Blog Page

EIFF 2017: Part II


Okja: *****
Director Bong Joon-ho UK, US, South Korea. 2017. Running time 118 mins.

The director of ‘The Host’ and ‘Snowpiercer’ returns with this bizarre, but fun fantasy piece made for Netflix.

CEO Lucy Mirando (Tilda Swinton) and her company the Mirando Corporation have bioengineered super pigs to provide the world with a new sustainable food source. Ten years later, one of the specimens, Okja has been raised into an enormous beast by Mija (An Seo-hyun) in the mountains of Korea. When Dr. Johnny Wilcox (Jake Gyllenhaal) claims back Okja for the corporation, Mija heads to Seoul to retrieve her friend.  She is joined  by the Animal Liberation Front (including Paul Dano, Lily Collins, Devok Bostik, Daniel Henshall and Steven Yeun) who assist in the fight to retrieve Okja  and expose the real activities of Mirando.  

The script  co-written by ‘The Men Who Stare At Goats’ Jon Ronson mixes  slapstick, dark humour, fantasy with environmental politics. The main theme being the dangers of genetic modification and the production of meat is a cruel business. 

Even compared to his last monster movie this film is bigger and crazier than Bong’s ‘The Host’, but also more grounded. The look of the film with colourful landscapes shot by legendary cinematographer Darius Khondji and the creature which is so realistic. 

Great performances from all the cast especially by An Seo-hyun who is the main heart of the film. While Swinton appears to relishing playing sisters who are evil in different ways. 

 By the end it is hard to hold back the tears with the emotional third act. It is a shame that this demented, but incredibly enchanting piece of work only has a limited time on the big screen before it is available for streaming for the masses. 


Cars 3 ***

Director Brian Fee . US. 2017. Running time 109 mins.

Is third time a charm for a franchise that was never really in demand or requested?
Lightning McQueen (Owen Wilson) has been winning races for years. Until new car Jackson Storm (Armie Hammer) arrives on the scene and takes over McQueen’s place on top and leading him to a fatal crash. McQueen retires to Radiator Springs, but is lured back into the racing game with the latest in high-tech training software. Along with his new trainer Cruz Ramirez (Cristela Alonzo), they try and reclaim success for McQueen.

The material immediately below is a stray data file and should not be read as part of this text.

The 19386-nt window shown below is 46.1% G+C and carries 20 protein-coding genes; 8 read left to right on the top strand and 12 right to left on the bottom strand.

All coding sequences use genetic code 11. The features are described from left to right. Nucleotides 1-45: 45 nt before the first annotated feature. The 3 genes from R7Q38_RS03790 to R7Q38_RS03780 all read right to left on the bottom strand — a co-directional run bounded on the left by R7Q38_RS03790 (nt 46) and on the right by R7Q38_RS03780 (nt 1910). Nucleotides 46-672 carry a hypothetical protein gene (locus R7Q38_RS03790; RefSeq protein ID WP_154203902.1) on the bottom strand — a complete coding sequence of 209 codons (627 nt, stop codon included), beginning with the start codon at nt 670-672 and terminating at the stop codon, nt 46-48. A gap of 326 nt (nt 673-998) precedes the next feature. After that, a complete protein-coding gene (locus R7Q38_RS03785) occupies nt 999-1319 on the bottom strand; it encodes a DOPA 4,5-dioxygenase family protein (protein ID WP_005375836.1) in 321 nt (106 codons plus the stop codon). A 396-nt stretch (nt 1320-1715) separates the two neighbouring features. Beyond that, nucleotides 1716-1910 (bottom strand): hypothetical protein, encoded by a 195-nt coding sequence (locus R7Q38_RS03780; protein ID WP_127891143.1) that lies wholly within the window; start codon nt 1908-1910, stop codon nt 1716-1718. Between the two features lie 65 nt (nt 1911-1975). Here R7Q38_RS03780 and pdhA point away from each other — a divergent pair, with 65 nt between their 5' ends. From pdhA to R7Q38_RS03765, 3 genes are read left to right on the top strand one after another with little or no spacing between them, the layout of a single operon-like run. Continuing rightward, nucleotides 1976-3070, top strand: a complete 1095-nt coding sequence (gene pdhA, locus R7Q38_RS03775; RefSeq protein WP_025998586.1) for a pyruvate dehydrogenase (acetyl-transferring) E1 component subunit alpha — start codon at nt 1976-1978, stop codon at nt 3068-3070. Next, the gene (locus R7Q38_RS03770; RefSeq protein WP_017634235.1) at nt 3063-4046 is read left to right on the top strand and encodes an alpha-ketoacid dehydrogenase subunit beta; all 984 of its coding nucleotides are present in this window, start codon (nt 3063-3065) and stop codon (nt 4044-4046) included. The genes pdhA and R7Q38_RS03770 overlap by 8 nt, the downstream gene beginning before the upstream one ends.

After an entertaining introduction to the world of Cars in 2006, Pixar brought the characters back in an overblown sequel lead by their most annoying character Mater(Larry the Cable Guy). Thankfully they have gone back to the drawing board as well as giving Mater less screen time. 

First-time director Brian Lee deserves the praise in making this sequel a success, by making the focus more on McQueen. The story has more of a personal arc with an overall message that will resonate with families of all ages. The plot is fairly slow and does not really take off until the second act.  Ramirez is also a welcome addition and an aspiring role model to girls.

Pixar has for many years lead the way with each movie advancing in more groundbreaking animation, however this time apart from the racing scenes there appears to be no impressive changes. 

While only reason that Disney/Pixar still make films in this franchise it is solely for the reason of merchandise.  A pleasant journey, but kids will enjoy this journey more than the rest of their families.
Reviewed by Paul Logan

EIFF 2017 Part I



That Good Night: ***

Director Eric Styles. UK, Portugal. 2017. Running time 92 mins.

One of the best English actors to grace the silver screen bids a cinematic farewell in this poignant drama.
 
The film is based on a stage play by N. J. Crisp and actor Donald Sinden. In his final role, the late John Hurt plays Ralph Maitland, a terminally ill screenwriter who is trying to rebuild his estranged relationship with his son Michael (Max Brown) by inviting him for a visit. However Michael brings his girlfriend Cassie (Erin Richards) along who Ralph takes an instant dislike to.During this time, Ralph is visited by a mysterious man in a white suit (Charles Dance), who could be an Angel or a representative of a euthanasia organisation. Pleading with the stranger to end his life while still trying to make things right.
 
The picturesque setting of a sun filled Portugal makes an ideal setting for the proceedings. The story is compelling and evokes great emphathy with the characters involved. This may be due to the great performances especially from Hurt who has so much to display within the story.
 
However the film is directed in a very pedestrian style, which makes the film feel less cinematic and more like something aimed for The Hallmark Channel.